The principal argument of those who expect home prices to improve steadily is that home prices have already fallen significantly from their peaks and homes are now affordable to a large group of prospective buyers. The decline in home prices over the last 3-4 years has released “pent-up demand” for housing that is more than sufficient to absorb the homes brought to market while keeping housing prices at current levels.
Richard DeKaser, a contributing economist to the Kiplinger Letter, supports the assertion that homes are now extraordinarily affordable by arguing that it now takes 18% of the typical household income to meet principal and interest payments on a single-family home, which compares favorably with the long-term averages of 26%.
Housing bulls also argue that housing credit will become more accessible in coming months and years. They point to the Federal Reserve‘s April survey of senior loan officers, which shows the majority of banks have reported no change in their lending standards for prime and nontraditional mortgages over the last three months. This is the first extended period in four years in which the majority of respondents have not reported tightening their lending standards.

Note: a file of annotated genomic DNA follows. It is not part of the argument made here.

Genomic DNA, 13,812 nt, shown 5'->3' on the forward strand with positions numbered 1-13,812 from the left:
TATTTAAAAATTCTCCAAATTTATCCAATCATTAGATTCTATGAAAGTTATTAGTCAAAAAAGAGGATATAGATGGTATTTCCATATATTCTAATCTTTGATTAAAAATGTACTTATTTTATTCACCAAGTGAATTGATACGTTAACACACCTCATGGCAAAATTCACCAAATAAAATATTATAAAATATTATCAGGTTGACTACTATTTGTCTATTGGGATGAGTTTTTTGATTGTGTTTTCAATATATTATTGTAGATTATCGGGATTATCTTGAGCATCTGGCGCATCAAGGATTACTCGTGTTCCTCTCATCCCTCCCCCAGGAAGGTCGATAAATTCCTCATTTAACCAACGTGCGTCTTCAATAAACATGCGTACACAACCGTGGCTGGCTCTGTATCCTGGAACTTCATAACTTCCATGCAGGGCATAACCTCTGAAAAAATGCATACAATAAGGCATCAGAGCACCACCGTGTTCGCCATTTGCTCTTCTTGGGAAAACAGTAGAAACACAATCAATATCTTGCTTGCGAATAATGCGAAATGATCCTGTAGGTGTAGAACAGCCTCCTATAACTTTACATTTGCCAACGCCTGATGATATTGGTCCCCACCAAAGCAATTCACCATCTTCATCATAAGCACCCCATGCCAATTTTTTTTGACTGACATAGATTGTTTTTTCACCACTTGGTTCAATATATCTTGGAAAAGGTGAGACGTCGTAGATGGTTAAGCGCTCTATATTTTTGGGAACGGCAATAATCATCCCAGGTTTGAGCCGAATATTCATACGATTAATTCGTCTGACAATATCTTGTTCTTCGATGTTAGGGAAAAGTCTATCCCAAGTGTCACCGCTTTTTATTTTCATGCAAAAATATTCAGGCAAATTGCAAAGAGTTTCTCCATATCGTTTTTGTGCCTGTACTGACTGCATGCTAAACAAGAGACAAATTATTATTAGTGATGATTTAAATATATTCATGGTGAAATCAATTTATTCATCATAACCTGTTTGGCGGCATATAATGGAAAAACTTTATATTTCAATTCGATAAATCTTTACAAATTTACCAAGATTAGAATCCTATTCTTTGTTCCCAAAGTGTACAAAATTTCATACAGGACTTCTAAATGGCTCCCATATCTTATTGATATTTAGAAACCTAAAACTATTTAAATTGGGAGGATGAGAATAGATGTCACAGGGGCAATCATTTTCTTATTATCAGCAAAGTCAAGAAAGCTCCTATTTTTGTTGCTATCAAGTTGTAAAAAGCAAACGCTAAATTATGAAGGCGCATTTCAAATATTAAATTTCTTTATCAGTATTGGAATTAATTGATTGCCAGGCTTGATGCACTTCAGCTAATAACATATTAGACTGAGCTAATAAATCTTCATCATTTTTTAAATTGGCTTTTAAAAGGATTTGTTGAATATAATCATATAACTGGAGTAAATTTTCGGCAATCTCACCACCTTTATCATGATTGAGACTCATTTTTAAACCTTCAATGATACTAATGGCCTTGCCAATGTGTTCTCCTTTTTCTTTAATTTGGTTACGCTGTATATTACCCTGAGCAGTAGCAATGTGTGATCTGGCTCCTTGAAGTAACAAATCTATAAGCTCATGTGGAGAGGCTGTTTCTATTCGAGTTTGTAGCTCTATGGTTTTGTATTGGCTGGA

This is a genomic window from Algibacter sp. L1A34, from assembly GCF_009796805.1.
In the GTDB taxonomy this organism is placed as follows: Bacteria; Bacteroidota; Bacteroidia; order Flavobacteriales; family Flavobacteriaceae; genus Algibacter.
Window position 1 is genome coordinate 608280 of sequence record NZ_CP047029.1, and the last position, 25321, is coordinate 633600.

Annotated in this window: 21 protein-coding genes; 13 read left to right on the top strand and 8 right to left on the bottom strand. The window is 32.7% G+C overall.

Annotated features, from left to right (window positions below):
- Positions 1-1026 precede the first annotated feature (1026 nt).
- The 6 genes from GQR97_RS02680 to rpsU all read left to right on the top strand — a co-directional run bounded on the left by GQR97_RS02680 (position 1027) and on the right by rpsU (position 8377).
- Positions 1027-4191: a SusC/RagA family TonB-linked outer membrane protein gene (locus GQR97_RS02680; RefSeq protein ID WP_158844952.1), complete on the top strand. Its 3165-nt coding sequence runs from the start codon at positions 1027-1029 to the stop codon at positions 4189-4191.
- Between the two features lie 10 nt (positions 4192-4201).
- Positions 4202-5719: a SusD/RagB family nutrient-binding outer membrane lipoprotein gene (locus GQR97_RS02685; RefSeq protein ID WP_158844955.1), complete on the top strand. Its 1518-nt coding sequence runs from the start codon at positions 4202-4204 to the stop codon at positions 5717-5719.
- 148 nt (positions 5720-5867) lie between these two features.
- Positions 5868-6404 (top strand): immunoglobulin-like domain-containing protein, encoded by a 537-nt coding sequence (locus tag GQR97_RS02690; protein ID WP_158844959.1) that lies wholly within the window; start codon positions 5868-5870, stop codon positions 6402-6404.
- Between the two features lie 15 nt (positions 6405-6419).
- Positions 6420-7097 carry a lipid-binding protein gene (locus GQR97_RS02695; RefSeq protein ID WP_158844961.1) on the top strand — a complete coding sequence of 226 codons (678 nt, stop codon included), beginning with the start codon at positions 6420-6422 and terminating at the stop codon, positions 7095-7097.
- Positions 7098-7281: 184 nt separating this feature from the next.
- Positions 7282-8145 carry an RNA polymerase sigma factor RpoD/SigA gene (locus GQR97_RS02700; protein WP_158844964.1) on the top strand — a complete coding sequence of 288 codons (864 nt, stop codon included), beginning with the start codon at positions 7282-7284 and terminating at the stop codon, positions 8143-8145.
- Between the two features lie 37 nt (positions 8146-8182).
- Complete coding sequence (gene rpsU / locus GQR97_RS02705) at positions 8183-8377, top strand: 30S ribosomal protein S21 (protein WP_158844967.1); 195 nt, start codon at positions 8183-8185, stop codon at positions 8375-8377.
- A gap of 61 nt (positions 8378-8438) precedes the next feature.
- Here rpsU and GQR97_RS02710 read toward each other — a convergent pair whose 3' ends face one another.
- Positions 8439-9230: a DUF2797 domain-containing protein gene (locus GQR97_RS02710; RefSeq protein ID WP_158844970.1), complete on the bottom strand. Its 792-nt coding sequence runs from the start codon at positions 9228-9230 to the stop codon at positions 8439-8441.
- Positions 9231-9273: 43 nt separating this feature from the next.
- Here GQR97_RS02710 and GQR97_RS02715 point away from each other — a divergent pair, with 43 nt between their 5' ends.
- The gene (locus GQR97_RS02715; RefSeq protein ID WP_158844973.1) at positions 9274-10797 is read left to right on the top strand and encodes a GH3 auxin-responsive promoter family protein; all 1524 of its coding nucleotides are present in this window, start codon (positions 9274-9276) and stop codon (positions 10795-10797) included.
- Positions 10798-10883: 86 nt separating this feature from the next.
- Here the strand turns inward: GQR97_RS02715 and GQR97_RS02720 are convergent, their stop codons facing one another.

Bulls also cite improving consumer confidence to bolster their arguments, referring to recent surveys by the University of Michigan that show nearly three-quarters of Americans believe this is a “good time to buy” a home.
What Housing Bears Say
Those who take a bearish view on housing prices point to the large supply of unsold homes, which is augmented by foreclosed homes owned by banks and other financial institutions, and argue that this supply will outstrip demand from potential buyers. They bolster their argument with references to millions of homes whose owners are delinquent in paying their mortgages, many (if not most) of which could produce new inventory in the form of real estate owned (REO) by financial institutions.